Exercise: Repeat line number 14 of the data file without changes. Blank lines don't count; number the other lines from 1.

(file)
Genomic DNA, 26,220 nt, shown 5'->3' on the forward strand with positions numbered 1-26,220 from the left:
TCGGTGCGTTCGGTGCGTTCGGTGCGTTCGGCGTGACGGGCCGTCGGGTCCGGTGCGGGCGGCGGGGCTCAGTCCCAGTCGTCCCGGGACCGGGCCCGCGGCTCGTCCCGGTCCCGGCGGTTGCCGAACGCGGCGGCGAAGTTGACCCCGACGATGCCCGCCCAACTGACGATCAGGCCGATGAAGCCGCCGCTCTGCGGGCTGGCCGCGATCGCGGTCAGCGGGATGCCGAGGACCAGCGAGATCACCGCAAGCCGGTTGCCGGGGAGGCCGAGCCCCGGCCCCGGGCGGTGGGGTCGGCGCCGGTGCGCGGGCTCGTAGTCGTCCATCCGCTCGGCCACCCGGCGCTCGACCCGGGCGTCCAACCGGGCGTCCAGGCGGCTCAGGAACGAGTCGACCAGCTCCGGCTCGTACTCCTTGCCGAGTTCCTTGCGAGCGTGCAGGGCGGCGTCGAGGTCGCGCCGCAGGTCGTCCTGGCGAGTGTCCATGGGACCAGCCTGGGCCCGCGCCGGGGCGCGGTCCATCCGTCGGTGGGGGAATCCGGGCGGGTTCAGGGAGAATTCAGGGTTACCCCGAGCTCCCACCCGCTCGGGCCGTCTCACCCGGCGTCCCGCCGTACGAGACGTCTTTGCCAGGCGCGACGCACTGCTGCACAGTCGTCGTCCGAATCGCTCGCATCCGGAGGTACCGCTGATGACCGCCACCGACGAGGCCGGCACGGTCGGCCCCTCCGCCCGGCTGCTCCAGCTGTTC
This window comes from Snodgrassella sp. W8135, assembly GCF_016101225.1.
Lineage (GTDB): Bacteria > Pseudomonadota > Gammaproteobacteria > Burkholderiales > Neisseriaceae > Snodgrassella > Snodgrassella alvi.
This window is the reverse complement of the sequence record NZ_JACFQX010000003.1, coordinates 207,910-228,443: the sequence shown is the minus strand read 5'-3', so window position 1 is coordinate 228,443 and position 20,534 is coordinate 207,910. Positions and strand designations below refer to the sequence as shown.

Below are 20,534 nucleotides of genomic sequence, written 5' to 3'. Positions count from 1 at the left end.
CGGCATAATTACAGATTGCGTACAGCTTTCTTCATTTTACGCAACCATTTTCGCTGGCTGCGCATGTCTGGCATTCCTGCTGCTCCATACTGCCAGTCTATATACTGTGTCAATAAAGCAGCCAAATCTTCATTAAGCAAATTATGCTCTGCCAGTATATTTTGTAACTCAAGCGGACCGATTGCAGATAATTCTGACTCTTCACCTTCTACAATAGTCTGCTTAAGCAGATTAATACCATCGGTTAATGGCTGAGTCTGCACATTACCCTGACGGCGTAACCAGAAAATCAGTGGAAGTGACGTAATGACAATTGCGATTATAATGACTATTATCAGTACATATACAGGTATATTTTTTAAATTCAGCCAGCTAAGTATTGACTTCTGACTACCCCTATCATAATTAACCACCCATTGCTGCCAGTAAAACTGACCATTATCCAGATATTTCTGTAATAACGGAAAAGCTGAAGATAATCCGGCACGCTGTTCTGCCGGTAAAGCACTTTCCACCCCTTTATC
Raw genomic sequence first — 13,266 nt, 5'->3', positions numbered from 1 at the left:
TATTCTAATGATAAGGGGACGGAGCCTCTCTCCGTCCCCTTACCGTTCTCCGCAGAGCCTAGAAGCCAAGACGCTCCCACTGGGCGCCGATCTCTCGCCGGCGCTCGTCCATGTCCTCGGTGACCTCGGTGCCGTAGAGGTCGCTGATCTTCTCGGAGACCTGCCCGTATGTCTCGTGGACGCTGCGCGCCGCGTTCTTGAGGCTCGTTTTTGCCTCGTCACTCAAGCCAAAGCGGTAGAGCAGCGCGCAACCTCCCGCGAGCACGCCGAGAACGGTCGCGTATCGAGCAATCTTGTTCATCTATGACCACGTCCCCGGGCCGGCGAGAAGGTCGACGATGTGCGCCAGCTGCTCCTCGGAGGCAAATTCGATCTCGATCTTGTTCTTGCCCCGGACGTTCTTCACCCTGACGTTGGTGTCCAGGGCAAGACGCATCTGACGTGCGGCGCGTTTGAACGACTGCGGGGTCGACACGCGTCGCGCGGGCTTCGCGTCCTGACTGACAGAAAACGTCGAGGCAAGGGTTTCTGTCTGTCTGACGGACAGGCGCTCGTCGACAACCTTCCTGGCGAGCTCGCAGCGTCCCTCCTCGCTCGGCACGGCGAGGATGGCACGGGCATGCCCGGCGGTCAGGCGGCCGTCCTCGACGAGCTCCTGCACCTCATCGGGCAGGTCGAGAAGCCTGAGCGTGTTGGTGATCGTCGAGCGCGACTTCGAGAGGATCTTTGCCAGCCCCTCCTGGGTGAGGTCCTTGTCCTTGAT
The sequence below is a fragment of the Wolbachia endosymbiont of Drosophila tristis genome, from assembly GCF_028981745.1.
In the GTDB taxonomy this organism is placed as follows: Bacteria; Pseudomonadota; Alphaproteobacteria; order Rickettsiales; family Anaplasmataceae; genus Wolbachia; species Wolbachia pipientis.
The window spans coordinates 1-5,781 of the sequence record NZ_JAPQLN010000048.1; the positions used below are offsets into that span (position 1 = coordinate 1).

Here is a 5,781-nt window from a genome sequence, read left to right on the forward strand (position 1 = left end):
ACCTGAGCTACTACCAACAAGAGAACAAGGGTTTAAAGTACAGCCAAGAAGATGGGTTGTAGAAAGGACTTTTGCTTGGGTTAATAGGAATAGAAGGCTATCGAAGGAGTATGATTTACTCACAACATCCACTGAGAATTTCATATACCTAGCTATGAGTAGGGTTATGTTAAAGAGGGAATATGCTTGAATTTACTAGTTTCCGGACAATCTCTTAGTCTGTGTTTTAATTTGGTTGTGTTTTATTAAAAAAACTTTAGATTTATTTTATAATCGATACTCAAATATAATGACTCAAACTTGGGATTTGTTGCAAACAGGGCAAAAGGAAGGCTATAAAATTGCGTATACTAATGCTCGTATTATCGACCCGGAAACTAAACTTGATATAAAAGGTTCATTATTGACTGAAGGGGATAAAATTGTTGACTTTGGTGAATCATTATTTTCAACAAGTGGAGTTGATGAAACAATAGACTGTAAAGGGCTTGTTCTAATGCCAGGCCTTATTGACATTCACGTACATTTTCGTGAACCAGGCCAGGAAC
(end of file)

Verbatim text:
ACCTGAGCTACTACCAACAAGAGAACAAGGGTTTAAAGTACAGCCAAGAAGATGGGTTGTAGAAAGGACTTTTGCTTGGGTTAATAGGAATAGAAGGCTATCGAAGGAGTATGATTTACTCACAACATCCACTGAGAATTTCATATACCTAGCTATGAGTAGGGTTATGTTAAAGAGGGAATATGCTTGAATTTACTAGTTTCCGGACAATCTCTTAGTCTGTGTTTTAATTTGGTTGTGTTTTATTAAAAAAACTTTAGATTTATTTTATAATCGATACTCAAATATAATGACTCAAACTTGGGATTTGTTGCAAACAGGGCAAAAGGAAGGCTATAAAATTGCGTATACTAATGCTCGTATTATCGACCCGGAAACTAAACTTGATATAAAAGGTTCATTATTGACTGAAGGGGATAAAATTGTTGACTTTGGTGAATCATTATTTTCAACAAGTGGAGTTGATGAAACAATAGACTGTAAAGGGCTTGTTCTAATGCCAGGCCTTATTGACATTCACGTACATTTTCGTGAACCAGGCCAGGAAC